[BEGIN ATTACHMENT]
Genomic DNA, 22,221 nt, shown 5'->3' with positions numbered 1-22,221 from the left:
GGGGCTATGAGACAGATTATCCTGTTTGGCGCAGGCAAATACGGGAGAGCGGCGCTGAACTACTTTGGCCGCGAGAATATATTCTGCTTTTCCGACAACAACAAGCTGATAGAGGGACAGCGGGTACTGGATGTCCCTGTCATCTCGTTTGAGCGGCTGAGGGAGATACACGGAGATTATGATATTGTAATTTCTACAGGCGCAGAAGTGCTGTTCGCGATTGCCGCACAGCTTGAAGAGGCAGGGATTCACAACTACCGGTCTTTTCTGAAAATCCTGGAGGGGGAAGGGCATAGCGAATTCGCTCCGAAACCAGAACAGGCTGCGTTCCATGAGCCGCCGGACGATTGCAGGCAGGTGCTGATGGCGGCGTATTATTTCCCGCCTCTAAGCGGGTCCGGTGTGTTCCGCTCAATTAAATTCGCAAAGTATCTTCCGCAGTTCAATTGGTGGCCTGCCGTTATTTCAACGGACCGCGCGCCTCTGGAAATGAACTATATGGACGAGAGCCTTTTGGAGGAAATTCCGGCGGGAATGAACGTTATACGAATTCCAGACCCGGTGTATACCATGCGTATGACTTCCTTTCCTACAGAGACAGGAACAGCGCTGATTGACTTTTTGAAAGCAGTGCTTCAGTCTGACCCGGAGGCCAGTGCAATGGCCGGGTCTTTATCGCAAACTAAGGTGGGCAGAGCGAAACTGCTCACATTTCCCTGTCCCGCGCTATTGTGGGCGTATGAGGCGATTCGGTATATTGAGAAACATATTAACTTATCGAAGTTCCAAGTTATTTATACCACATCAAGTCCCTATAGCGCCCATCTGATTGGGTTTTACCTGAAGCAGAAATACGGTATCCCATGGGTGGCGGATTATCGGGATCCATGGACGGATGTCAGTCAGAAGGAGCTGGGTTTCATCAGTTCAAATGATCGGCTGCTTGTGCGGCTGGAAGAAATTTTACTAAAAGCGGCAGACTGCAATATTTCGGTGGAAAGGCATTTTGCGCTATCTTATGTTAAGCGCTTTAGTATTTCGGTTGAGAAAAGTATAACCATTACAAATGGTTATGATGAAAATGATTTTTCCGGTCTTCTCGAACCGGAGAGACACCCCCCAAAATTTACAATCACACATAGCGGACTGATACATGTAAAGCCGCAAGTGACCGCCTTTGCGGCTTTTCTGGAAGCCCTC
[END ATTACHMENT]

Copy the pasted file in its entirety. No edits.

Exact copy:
Genomic DNA, 22,221 nt, shown 5'->3' with positions numbered 1-22,221 from the left:
GGGGCTATGAGACAGATTATCCTGTTTGGCGCAGGCAAATACGGGAGAGCGGCGCTGAACTACTTTGGCCGCGAGAATATATTCTGCTTTTCCGACAACAACAAGCTGATAGAGGGACAGCGGGTACTGGATGTCCCTGTCATCTCGTTTGAGCGGCTGAGGGAGATACACGGAGATTATGATATTGTAATTTCTACAGGCGCAGAAGTGCTGTTCGCGATTGCCGCACAGCTTGAAGAGGCAGGGATTCACAACTACCGGTCTTTTCTGAAAATCCTGGAGGGGGAAGGGCATAGCGAATTCGCTCCGAAACCAGAACAGGCTGCGTTCCATGAGCCGCCGGACGATTGCAGGCAGGTGCTGATGGCGGCGTATTATTTCCCGCCTCTAAGCGGGTCCGGTGTGTTCCGCTCAATTAAATTCGCAAAGTATCTTCCGCAGTTCAATTGGTGGCCTGCCGTTATTTCAACGGACCGCGCGCCTCTGGAAATGAACTATATGGACGAGAGCCTTTTGGAGGAAATTCCGGCGGGAATGAACGTTATACGAATTCCAGACCCGGTGTATACCATGCGTATGACTTCCTTTCCTACAGAGACAGGAACAGCGCTGATTGACTTTTTGAAAGCAGTGCTTCAGTCTGACCCGGAGGCCAGTGCAATGGCCGGGTCTTTATCGCAAACTAAGGTGGGCAGAGCGAAACTGCTCACATTTCCCTGTCCCGCGCTATTGTGGGCGTATGAGGCGATTCGGTATATTGAGAAACATATTAACTTATCGAAGTTCCAAGTTATTTATACCACATCAAGTCCCTATAGCGCCCATCTGATTGGGTTTTACCTGAAGCAGAAATACGGTATCCCATGGGTGGCGGATTATCGGGATCCATGGACGGATGTCAGTCAGAAGGAGCTGGGTTTCATCAGTTCAAATGATCGGCTGCTTGTGCGGCTGGAAGAAATTTTACTAAAAGCGGCAGACTGCAATATTTCGGTGGAAAGGCATTTTGCGCTATCTTATGTTAAGCGCTTTAGTATTTCGGTTGAGAAAAGTATAACCATTACAAATGGTTATGATGAAAATGATTTTTCCGGTCTTCTCGAACCGGAGAGACACCCCCCAAAATTTACAATCACACATAGCGGACTGATACATGTAAAGCCGCAAGTGACCGCCTTTGCGGCTTTTCTGGAAGCCCTC